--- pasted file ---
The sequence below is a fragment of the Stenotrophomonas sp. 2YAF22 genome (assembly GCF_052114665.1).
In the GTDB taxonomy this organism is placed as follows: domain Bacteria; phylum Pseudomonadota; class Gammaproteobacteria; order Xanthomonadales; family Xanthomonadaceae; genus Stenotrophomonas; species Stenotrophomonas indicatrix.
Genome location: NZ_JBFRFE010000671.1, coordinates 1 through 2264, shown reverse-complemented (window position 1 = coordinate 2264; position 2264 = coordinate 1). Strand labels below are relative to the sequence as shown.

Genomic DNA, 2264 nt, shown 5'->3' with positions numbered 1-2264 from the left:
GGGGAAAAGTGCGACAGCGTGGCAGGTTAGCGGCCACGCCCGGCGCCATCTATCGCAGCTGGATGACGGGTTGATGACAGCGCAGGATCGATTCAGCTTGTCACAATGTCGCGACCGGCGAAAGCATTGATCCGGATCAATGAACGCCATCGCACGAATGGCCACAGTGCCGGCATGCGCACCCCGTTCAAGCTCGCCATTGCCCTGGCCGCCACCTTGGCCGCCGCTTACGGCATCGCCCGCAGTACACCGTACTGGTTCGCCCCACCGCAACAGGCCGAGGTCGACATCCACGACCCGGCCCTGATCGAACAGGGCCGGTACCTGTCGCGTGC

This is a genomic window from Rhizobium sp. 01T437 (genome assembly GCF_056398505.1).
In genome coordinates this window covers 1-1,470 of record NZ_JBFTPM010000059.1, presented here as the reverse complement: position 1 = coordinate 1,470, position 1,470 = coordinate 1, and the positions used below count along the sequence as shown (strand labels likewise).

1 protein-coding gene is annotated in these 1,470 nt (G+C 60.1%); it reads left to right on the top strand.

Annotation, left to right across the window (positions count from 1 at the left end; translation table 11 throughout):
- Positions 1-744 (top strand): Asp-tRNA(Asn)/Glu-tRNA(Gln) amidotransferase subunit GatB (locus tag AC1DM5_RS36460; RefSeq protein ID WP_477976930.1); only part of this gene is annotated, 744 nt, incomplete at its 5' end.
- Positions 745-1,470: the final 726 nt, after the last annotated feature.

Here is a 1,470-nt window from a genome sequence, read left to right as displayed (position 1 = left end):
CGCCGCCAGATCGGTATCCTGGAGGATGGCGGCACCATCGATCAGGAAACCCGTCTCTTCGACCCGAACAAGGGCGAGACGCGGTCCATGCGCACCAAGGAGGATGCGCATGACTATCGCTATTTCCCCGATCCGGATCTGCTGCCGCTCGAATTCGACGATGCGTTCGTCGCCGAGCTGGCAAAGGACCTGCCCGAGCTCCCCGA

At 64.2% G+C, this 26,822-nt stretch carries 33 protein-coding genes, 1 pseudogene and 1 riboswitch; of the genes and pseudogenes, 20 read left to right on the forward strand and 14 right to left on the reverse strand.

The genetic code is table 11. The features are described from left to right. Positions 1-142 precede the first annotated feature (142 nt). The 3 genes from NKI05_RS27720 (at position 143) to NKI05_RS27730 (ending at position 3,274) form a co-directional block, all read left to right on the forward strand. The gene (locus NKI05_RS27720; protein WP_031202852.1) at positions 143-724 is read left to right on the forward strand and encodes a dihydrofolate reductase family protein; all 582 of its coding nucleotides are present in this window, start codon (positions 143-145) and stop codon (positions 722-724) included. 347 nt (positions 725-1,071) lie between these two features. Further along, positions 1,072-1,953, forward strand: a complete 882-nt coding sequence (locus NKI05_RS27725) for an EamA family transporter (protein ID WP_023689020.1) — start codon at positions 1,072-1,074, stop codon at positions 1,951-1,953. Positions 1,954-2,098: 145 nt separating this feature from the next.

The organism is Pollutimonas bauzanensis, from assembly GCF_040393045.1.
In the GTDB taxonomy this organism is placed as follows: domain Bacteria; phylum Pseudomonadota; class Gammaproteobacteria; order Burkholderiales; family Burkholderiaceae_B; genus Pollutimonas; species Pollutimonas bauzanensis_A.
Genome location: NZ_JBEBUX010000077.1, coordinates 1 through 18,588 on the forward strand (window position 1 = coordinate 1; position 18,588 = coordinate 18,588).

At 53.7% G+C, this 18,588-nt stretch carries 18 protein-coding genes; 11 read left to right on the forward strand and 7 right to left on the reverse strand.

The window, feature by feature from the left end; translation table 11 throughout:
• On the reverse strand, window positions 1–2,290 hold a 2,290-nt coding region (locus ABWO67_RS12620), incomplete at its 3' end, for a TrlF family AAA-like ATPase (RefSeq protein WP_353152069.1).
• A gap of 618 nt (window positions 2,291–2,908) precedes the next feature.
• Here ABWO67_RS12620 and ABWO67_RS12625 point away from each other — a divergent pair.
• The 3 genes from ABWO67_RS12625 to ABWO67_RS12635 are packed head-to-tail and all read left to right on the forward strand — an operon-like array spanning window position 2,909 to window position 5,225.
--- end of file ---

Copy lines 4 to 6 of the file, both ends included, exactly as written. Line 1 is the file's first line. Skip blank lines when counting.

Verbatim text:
Genomic DNA, 2264 nt, shown 5'->3' with positions numbered 1-2264 from the left:
GGGGAAAAGTGCGACAGCGTGGCAGGTTAGCGGCCACGCCCGGCGCCATCTATCGCAGCTGGATGACGGGTTGATGACAGCGCAGGATCGATTCAGCTTGTCACAATGTCGCGACCGGCGAAAGCATTGATCCGGATCAATGAACGCCATCGCACGAATGGCCACAGTGCCGGCATGCGCACCCCGTTCAAGCTCGCCATTGCCCTGGCCGCCACCTTGGCCGCCGCTTACGGCATCGCCCGCAGTACACCGTACTGGTTCGCCCCACCGCAACAGGCCGAGGTCGACATCCACGACCCGGCCCTGATCGAACAGGGCCGGTACCTGTCGCGTGC

This is a genomic window from Rhizobium sp. 01T437 (genome assembly GCF_056398505.1).